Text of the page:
Regardless of the tiny cohort in 2021 to add to incremental revenues, retention rates have been substantial enough to drive strong organic growth. Whether it's Defense in the US or Healthcare in the UK, etc - government bodies have shown a tendency to renew and expand contracts for higher effective revenue contributions over time. Every year has seen some expansion and even if it's a little low next year, the flywheel will drive the growth of the previous cohorts.
Then finally, if one were to think in years, Palantir isn't constrained by any market opportunity per se but more by their sales and deployment execution.
The aim of Foundry is seemingly to become the modern enterprise's core operating system. With the data points, variety of problems, and internal connections within an enterprise it touches, that's not an unreasonable ambition.
We haven't even discussed Apollo, which is in the early stages of its potential. It automates the software needing to be deployed in any enterprise and does it continuously. Sounds like another massive, all-industry and all-enterprise kind of problem to solve.
High Probability Of Sustaining 30% YoY Growth Or More.
Guidance has always been simple for Palantir: 30% compounding on sales annually until 2025. So far, it has kept steadily above that, recording ~34% last quarter.
I suppose bears would cite the macro environment as a reason for customers to shy away from spending on Palantir. History has shown that when Palantir has its foot in the door, it drives value from new cohorts at an exponential rate. 2020, a tough macro year for big IT spending, still saw the expansion of 2019 commercial customers, and it's likely that 2022 will as well. In all probabilities, it appears that Palantir will meet its 30% sales compounding guide as revenues appear to record at a significant lag to new customers. New customers on count and contract value, especially in the commercial segment, have skyrocketed heading into 2022 and I'd urge investors to reconsider the business model as a likely indicator of exponential trajectories to come under the GAAP Revenue surface.
On the government side, there's an argument to be made that the Biden administration government may not have been the most Palantir friendly - however, the natural net dollar retention points to organic revenue growth even from existing government relationships that are significant enough at this stock price. There might eventually be some change in this regard given the global geopolitical situation and the Defense Department's choices. An important point I think will hold true is that government spending on software is less impacted by the macro cyclicality - the same cyclicality that shall impact Palantir's commercial customers a little more. There's some inherent diversification of revenue streams through this.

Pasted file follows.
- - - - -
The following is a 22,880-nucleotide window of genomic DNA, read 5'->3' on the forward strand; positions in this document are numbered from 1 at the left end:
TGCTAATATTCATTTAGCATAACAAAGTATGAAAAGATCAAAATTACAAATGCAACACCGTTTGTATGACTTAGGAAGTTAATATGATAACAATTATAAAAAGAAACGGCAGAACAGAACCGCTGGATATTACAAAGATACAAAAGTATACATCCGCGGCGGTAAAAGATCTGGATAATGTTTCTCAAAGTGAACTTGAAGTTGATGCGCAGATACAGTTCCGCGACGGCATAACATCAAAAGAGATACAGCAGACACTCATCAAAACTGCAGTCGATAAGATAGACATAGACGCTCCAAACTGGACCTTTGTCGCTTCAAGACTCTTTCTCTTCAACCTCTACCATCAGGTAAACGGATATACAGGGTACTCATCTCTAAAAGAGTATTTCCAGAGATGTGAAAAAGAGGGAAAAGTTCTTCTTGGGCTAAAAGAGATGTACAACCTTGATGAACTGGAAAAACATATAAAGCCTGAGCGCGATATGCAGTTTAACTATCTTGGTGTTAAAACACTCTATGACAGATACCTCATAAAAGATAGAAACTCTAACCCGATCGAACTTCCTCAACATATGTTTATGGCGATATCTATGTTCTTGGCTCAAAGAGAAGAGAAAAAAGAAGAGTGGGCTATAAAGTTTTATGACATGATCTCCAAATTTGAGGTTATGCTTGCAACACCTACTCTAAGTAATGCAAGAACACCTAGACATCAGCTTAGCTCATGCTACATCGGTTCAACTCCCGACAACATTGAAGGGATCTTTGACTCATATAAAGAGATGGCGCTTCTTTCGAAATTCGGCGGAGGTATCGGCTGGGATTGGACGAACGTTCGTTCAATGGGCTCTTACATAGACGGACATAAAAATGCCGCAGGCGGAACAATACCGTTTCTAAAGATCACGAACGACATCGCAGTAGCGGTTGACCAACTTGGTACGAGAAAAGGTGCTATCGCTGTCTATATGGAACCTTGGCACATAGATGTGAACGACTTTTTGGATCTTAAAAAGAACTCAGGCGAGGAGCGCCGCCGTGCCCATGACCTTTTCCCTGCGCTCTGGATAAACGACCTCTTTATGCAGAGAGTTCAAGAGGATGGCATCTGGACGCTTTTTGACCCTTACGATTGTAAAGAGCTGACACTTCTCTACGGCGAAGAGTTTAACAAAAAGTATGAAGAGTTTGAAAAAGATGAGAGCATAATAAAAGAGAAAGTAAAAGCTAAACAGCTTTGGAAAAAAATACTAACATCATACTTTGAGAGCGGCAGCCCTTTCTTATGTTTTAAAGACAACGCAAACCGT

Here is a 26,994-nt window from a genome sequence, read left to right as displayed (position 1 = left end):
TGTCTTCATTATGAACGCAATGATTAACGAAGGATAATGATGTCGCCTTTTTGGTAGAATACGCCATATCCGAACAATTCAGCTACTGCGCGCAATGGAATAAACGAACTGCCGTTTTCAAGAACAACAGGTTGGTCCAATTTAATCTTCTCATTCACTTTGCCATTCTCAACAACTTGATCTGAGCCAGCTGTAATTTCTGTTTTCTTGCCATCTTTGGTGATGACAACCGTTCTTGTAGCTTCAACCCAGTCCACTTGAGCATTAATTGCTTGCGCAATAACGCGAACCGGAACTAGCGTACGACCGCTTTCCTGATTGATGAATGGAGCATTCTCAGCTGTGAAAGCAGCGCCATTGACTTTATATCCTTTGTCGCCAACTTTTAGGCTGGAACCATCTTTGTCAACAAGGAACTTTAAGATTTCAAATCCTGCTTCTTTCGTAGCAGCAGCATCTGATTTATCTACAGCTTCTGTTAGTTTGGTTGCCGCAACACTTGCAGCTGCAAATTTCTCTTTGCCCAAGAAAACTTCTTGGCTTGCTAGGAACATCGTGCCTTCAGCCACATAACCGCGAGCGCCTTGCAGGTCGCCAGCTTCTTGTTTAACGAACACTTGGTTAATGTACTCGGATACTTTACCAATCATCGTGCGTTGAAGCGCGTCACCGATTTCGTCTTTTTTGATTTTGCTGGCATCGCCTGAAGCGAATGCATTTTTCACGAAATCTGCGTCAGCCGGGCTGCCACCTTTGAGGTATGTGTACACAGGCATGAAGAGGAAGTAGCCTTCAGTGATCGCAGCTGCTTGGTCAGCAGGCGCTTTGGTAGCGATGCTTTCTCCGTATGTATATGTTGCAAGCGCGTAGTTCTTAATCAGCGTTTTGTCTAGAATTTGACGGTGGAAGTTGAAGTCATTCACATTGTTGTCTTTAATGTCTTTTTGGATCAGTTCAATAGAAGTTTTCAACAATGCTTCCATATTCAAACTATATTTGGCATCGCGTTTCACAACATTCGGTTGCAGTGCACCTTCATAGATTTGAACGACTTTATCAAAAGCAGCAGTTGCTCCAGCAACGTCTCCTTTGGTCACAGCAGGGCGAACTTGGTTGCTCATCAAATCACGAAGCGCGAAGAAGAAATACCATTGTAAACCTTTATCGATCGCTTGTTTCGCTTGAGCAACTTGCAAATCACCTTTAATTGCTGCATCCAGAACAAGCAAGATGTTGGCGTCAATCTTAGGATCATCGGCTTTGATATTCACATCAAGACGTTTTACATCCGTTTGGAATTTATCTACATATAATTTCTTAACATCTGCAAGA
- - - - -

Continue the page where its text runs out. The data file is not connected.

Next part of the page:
All in all, that 30% growth for years to come is a reasonable target that ought to be surpassed regardless of this macro environment. Software spending is seen as crucial, and not just "nice to have" as data becomes the new oil, and making sense of it is vital for any competitive company. Palantir operates in spaces where it's extremely hard to do that in the face of complexity, making it a rare kind of company with a moat built on differentiation.
Meanwhile, margins have kept up with sales, and profitability ex. SBC has expanded to some very healthy levels. Operating margins, and Free Cash Flow margins in the 20% range show signs of an effectively operated business that's controlled and rather disciplined in its business execution.
The bottom chart above shows the breakdown of the much-criticized stock-based compensation. It has flattened out over the last quarter and is normalizing on an absolute basis, while the rest of the business keeps growing bigger. As a result, the percentage value that eats into the financials attributed to SBC will eventually trend to much more palatable levels. This is precisely what Alex Karp has pointed out, stating that the margins will become normal. With the monumental effort involved in solving the hardest problems in data domains, comes a need for serious talent. Great engineers have always been in short supply, so it does seem reasonable that the company is taking its resources to drive R&D. Now that these platforms are scalable and chasing go-to-market opportunities that are huge, the rest of the business should make up for the years of product development spending. We are at that time to ramp up considering the company's lifecycle and recent trends.
A Period Of Low Valuations For Disruptive Growth
Unprofitable high growth businesses are undoubtedly going to have to tighten up operations given this macro environment. The markets don't have much patience for issuing capital, and if anything, the private markets are following suit noting that their exits won't give them the sort of returns that they saw in 2020. Cash is no longer cheap, wherever a newer enterprise is in its lifecycle.